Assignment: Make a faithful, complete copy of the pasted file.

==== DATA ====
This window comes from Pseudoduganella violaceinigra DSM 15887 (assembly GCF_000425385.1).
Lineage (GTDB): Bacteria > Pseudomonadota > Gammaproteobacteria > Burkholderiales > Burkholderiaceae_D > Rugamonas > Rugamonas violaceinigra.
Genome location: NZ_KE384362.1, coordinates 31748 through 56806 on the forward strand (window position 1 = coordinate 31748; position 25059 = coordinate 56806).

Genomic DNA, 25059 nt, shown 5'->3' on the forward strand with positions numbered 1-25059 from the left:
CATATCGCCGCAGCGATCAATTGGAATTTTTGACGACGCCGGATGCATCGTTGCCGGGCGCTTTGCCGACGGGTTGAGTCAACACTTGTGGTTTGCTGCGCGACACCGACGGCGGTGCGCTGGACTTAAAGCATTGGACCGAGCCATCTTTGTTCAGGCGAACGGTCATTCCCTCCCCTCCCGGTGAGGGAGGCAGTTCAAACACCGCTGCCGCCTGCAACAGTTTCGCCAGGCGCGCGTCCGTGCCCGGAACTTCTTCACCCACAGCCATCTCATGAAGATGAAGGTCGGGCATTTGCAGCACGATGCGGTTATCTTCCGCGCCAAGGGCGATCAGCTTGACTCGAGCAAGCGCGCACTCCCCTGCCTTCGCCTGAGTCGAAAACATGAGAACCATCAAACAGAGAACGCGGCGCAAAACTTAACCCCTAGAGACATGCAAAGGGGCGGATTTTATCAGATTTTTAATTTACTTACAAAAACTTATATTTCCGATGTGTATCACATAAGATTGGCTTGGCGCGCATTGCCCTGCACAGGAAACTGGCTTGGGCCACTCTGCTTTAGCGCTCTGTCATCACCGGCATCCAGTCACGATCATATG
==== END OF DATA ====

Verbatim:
This window comes from Pseudoduganella violaceinigra DSM 15887 (assembly GCF_000425385.1).
Lineage (GTDB): Bacteria > Pseudomonadota > Gammaproteobacteria > Burkholderiales > Burkholderiaceae_D > Rugamonas > Rugamonas violaceinigra.
Genome location: NZ_KE384362.1, coordinates 31748 through 56806 on the forward strand (window position 1 = coordinate 31748; position 25059 = coordinate 56806).

Genomic DNA, 25059 nt, shown 5'->3' on the forward strand with positions numbered 1-25059 from the left:
CATATCGCCGCAGCGATCAATTGGAATTTTTGACGACGCCGGATGCATCGTTGCCGGGCGCTTTGCCGACGGGTTGAGTCAACACTTGTGGTTTGCTGCGCGACACCGACGGCGGTGCGCTGGACTTAAAGCATTGGACCGAGCCATCTTTGTTCAGGCGAACGGTCATTCCCTCCCCTCCCGGTGAGGGAGGCAGTTCAAACACCGCTGCCGCCTGCAACAGTTTCGCCAGGCGCGCGTCCGTGCCCGGAACTTCTTCACCCACAGCCATCTCATGAAGATGAAGGTCGGGCATTTGCAGCACGATGCGGTTATCTTCCGCGCCAAGGGCGATCAGCTTGACTCGAGCAAGCGCGCACTCCCCTGCCTTCGCCTGAGTCGAAAACATGAGAACCATCAAACAGAGAACGCGGCGCAAAACTTAACCCCTAGAGACATGCAAAGGGGCGGATTTTATCAGATTTTTAATTTACTTACAAAAACTTATATTTCCGATGTGTATCACATAAGATTGGCTTGGCGCGCATTGCCCTGCACAGGAAACTGGCTTGGGCCACTCTGCTTTAGCGCTCTGTCATCACCGGCATCCAGTCACGATCATATG